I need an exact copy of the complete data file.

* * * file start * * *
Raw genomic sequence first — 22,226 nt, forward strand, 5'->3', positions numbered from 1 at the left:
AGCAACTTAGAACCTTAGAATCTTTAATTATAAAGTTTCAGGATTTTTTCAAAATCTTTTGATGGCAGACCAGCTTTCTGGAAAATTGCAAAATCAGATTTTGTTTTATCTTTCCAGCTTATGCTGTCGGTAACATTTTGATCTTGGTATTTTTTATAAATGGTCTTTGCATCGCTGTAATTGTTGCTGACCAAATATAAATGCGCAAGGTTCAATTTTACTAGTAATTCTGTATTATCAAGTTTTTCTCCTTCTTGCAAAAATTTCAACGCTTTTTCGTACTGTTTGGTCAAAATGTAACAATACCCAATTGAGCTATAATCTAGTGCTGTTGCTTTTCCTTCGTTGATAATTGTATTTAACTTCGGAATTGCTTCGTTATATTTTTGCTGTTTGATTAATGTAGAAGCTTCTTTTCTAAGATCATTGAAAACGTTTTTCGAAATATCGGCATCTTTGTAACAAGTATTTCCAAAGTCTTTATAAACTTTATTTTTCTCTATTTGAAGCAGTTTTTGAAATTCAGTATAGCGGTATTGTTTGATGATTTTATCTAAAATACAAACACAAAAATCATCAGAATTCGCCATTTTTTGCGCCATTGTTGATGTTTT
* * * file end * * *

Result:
Raw genomic sequence first — 22,226 nt, forward strand, 5'->3', positions numbered from 1 at the left:
AGCAACTTAGAACCTTAGAATCTTTAATTATAAAGTTTCAGGATTTTTTCAAAATCTTTTGATGGCAGACCAGCTTTCTGGAAAATTGCAAAATCAGATTTTGTTTTATCTTTCCAGCTTATGCTGTCGGTAACATTTTGATCTTGGTATTTTTTATAAATGGTCTTTGCATCGCTGTAATTGTTGCTGACCAAATATAAATGCGCAAGGTTCAATTTTACTAGTAATTCTGTATTATCAAGTTTTTCTCCTTCTTGCAAAAATTTCAACGCTTTTTCGTACTGTTTGGTCAAAATGTAACAATACCCAATTGAGCTATAATCTAGTGCTGTTGCTTTTCCTTCGTTGATAATTGTATTTAACTTCGGAATTGCTTCGTTATATTTTTGCTGTTTGATTAATGTAGAAGCTTCTTTTCTAAGATCATTGAAAACGTTTTTCGAAATATCGGCATCTTTGTAACAAGTATTTCCAAAGTCTTTATAAACTTTATTTTTCTCTATTTGAAGCAGTTTTTGAAATTCAGTATAGCGGTATTGTTTGATGATTTTATCTAAAATACAAACACAAAAATCATCAGAATTCGCCATTTTTTGCGCCATTGTTGATGTTTT